Two iconic families have come together to solve one of Australia’s most urgent problems. The Fox and Coulson families are set to create a nationally co-ordinated and sovereign aerial firefighting fleet – with expertise in night-time blaze-battling – to quickly respond to emergencies and prevent the severity of future bushfire seasons.
In the wake of the devastating 2019/2020 fires, Lindsay Fox, founder of Australia’s largest logistics company, LinFox, has teamed up with the world’s leading aerial firefighting company, Coulson Aviation, to create Australia’s first national approach to the provision of high capacity fire and emergency aviation services that can operate at night as well as day, with the aim to launch next summer 2021.
The proposed fleet of large fixed wing air tankers, super heavy helicopters and fire intelligence gathering aircraft will be based and operated throughout the State and Territories in Australia, with maintenance and support infrastructure supplied in New South Wales and Victoria. The team intends to work with State Governments, Territories, emergency services agencies, and within any framework agreed by the Federal Government.
Australia has one of the largest volunteer firefighting forces in the world. The team intends to build a world class training facility and centre of excellence for aerial firefighting volunteers – who make up the fabric of our nation – to create a strong, intelligence-led and informed approach to aerial firefighting.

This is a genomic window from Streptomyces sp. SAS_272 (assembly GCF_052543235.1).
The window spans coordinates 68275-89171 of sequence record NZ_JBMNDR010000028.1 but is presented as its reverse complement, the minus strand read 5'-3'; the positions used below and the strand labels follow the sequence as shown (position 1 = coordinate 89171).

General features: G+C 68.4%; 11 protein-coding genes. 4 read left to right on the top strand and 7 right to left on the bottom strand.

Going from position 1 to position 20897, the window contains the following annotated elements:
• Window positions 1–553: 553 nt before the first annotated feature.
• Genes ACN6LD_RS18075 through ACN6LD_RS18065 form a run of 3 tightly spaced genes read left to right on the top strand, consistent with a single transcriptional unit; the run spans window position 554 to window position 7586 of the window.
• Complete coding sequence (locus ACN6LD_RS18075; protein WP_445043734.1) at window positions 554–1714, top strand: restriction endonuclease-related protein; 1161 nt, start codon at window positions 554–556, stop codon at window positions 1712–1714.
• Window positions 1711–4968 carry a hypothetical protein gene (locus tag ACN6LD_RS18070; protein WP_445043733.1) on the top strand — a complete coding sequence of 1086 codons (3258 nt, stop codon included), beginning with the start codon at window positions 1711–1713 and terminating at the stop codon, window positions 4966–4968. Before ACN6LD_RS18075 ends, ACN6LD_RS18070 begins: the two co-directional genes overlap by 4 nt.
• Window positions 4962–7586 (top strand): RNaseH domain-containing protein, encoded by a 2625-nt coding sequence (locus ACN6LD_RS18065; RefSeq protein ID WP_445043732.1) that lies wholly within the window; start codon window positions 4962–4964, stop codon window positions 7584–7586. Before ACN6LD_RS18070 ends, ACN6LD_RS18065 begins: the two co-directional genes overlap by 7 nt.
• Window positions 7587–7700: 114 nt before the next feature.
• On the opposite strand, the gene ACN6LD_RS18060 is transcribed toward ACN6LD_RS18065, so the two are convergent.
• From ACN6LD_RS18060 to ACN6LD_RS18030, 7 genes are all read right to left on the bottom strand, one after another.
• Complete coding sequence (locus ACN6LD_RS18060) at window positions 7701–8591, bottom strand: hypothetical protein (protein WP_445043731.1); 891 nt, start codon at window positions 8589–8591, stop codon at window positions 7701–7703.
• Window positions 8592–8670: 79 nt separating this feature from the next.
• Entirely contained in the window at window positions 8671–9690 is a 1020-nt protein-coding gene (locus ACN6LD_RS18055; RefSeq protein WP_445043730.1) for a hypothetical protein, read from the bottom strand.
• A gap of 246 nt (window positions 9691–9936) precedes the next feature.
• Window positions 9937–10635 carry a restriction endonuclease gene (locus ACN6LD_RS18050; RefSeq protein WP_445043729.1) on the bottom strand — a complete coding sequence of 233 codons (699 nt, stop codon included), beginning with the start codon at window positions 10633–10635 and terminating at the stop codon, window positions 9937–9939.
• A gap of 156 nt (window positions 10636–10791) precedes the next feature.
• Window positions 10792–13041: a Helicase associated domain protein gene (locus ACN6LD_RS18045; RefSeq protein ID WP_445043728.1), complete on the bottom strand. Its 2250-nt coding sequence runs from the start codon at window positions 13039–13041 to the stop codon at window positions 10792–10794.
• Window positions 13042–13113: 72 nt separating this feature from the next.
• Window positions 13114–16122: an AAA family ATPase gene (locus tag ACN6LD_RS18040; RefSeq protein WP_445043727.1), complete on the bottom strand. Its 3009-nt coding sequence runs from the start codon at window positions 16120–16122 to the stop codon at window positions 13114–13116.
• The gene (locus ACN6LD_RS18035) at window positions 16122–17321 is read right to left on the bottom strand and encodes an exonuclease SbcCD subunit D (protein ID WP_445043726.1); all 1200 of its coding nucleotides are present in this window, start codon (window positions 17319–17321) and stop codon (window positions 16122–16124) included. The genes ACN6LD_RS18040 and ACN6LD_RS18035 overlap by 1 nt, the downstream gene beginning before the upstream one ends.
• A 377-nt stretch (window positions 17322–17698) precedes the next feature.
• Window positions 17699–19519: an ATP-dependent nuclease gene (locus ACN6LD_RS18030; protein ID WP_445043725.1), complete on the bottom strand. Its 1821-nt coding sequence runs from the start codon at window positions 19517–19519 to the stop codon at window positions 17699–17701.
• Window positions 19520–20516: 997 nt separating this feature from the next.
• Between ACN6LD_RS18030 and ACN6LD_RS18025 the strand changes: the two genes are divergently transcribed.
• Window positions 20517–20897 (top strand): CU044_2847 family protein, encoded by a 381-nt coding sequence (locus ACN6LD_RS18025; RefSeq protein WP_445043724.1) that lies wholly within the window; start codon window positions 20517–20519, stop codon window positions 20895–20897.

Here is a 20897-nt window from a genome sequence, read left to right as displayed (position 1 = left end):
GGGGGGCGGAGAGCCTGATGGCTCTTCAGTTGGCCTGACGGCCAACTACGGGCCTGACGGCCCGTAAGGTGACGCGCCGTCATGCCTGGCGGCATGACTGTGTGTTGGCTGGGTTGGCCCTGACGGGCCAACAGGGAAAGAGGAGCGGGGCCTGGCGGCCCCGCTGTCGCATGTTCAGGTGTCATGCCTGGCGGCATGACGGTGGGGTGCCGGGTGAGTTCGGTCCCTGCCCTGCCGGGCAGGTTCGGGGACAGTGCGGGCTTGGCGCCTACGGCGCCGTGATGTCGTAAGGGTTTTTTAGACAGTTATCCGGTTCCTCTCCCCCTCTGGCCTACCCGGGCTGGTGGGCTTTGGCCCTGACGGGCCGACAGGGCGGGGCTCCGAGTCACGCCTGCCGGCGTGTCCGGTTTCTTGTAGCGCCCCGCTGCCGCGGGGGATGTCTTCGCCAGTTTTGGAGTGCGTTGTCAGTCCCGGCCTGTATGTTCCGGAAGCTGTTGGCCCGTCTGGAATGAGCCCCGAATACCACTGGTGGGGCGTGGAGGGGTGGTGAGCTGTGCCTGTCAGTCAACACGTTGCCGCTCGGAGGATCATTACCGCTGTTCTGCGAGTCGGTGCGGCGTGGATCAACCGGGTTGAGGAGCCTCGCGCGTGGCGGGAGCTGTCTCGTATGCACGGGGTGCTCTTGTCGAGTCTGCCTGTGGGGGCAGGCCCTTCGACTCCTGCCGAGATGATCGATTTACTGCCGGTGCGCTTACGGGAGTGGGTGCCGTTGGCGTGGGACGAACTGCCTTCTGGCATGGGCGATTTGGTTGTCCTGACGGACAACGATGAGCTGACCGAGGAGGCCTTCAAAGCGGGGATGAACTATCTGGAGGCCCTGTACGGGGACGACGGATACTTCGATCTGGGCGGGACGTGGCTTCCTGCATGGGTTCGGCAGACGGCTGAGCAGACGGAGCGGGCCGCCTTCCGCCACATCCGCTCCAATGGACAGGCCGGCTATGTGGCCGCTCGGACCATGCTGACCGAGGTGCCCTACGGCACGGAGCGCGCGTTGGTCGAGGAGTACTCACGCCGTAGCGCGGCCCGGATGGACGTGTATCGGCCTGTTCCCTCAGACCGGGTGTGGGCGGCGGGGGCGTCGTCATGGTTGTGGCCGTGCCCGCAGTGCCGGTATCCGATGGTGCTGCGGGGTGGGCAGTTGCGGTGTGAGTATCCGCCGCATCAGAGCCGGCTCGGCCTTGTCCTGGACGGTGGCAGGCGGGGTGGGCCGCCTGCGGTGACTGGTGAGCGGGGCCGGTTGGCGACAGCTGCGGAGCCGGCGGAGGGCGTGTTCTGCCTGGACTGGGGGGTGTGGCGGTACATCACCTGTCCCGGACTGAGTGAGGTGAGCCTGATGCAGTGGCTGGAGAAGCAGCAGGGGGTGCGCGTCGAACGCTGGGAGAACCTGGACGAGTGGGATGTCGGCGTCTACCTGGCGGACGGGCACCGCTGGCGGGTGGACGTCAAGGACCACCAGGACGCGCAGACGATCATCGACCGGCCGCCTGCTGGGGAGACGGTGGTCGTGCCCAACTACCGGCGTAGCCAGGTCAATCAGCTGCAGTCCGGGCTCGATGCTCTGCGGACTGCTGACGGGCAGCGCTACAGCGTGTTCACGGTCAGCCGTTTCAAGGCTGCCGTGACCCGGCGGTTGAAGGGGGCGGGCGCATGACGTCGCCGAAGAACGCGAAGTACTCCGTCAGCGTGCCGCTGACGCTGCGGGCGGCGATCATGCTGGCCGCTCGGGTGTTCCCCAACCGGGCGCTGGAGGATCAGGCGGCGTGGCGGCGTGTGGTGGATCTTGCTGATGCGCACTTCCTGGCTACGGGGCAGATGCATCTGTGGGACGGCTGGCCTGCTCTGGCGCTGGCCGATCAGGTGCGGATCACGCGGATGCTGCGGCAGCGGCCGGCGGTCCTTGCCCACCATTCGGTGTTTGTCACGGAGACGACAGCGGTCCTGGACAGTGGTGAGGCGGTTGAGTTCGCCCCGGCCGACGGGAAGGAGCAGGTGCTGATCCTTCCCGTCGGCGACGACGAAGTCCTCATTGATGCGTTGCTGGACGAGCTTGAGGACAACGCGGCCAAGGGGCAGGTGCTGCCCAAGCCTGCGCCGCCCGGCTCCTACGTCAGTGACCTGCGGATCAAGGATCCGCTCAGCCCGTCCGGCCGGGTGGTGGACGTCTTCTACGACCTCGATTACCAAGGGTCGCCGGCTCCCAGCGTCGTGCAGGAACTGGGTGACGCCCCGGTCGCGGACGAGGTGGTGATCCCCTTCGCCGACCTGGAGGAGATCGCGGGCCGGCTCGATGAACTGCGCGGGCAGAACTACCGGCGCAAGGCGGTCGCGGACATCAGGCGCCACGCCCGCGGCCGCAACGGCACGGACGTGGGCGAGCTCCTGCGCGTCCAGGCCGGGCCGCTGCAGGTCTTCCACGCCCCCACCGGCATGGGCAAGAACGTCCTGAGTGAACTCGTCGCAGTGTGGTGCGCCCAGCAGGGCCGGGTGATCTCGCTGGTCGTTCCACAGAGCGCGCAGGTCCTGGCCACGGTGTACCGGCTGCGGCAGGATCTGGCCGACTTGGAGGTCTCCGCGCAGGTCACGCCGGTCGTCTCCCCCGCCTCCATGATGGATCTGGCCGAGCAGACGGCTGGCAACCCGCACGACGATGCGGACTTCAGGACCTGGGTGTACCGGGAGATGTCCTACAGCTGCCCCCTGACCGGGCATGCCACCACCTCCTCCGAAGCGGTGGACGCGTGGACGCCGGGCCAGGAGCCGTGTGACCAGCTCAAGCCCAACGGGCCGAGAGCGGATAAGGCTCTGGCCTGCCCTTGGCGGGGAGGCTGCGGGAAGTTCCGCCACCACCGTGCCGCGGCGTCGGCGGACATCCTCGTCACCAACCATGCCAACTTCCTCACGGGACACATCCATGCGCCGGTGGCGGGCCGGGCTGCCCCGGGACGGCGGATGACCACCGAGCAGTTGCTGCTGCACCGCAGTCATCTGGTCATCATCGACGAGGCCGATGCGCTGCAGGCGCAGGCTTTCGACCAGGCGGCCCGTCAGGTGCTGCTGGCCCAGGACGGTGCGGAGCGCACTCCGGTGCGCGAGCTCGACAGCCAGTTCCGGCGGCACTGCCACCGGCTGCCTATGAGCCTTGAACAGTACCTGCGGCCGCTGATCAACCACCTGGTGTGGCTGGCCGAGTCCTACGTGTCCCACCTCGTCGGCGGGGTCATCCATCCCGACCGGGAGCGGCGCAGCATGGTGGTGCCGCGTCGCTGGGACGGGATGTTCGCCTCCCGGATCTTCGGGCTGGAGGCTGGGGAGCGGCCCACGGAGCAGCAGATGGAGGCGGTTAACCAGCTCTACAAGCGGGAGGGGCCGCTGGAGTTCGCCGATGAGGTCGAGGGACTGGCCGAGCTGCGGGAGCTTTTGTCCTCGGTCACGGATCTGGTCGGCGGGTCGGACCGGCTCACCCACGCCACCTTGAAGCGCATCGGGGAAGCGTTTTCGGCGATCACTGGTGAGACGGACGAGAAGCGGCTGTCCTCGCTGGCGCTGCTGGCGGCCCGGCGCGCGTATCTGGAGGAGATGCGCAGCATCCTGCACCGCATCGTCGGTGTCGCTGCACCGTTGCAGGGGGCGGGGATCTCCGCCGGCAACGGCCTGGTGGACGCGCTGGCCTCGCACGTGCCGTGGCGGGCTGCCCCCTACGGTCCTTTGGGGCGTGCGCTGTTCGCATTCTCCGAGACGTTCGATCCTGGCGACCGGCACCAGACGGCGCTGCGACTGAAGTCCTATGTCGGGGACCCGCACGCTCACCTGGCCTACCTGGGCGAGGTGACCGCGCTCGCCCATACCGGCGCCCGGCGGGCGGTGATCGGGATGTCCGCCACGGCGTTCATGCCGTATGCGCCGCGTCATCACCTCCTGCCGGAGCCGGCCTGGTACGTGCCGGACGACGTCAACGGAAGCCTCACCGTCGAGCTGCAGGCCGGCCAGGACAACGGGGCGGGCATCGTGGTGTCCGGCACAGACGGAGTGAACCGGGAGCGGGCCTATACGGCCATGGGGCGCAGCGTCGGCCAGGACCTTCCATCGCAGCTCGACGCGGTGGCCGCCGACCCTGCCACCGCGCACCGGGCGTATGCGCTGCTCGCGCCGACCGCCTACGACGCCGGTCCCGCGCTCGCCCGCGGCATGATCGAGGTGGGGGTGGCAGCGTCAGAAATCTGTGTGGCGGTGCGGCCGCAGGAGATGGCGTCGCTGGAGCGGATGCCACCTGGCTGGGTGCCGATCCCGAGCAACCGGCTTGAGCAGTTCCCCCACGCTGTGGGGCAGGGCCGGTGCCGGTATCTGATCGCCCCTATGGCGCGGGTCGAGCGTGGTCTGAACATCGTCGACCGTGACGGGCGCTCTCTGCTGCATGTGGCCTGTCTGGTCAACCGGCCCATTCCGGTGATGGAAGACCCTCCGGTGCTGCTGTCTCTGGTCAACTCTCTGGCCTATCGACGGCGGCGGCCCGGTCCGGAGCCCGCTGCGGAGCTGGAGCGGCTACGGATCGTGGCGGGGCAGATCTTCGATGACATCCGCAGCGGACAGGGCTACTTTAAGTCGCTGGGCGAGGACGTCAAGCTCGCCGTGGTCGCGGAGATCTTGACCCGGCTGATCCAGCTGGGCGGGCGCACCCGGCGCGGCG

The high capacity 365 day a year fleet is intended to offer firebombing, intelligence gathering and aerial firefighting support services during the fire seasons, but also search and rescue, surveillance and medical evacuation services at other times.
“We will offer co-ordinated, national coverage by ensuring our fleet is positioned around the country for optimal coverage during the fire seasons,” said Fox.
Chairman of Coulson Aviation Australia, Wayne Coulson said, ‘We’ve learned through many major fire campaigns globally the enormous effect of large capacity air tankers in managing bushfires, particularly when we bring the fight at night; this results in lives saved and houses standing and that’s why we do what we do.’
“There is always an opportunity to improve our nation’s approach to aerial firefighting,’’ added Fox. “Each of the States and Territories are responsible for their own emergency response, so each response varies. As our fire seasons get longer – and become more dangerous and unpredictable, the most sensible – and safe – solution is a co-ordinated, national approach.”
Calls for a national aerial fleet have been echoed by fire victims for decades and, last week, was a key recommendation made by the long-awaited Royal Commission into National Natural Disaster Arrangements 2020. The Royal Commission focussed on emergency responses to the 2019/2020 fire season which saw 33 lost lives, 3000+ homes destroyed, three billion animals killed and 24 – 40 million hectares burned1.
“Between the Fox and Coulson families, we bring a hell of a lot of experience together. It means we can combine our unparalleled logistics and emergency response experience with Coulson’s unbeaten aerial fire fighting experience. This will ensure maximum and optimal coverage of fire zones – but also maximum and optimal protection of life and property,” said Fox.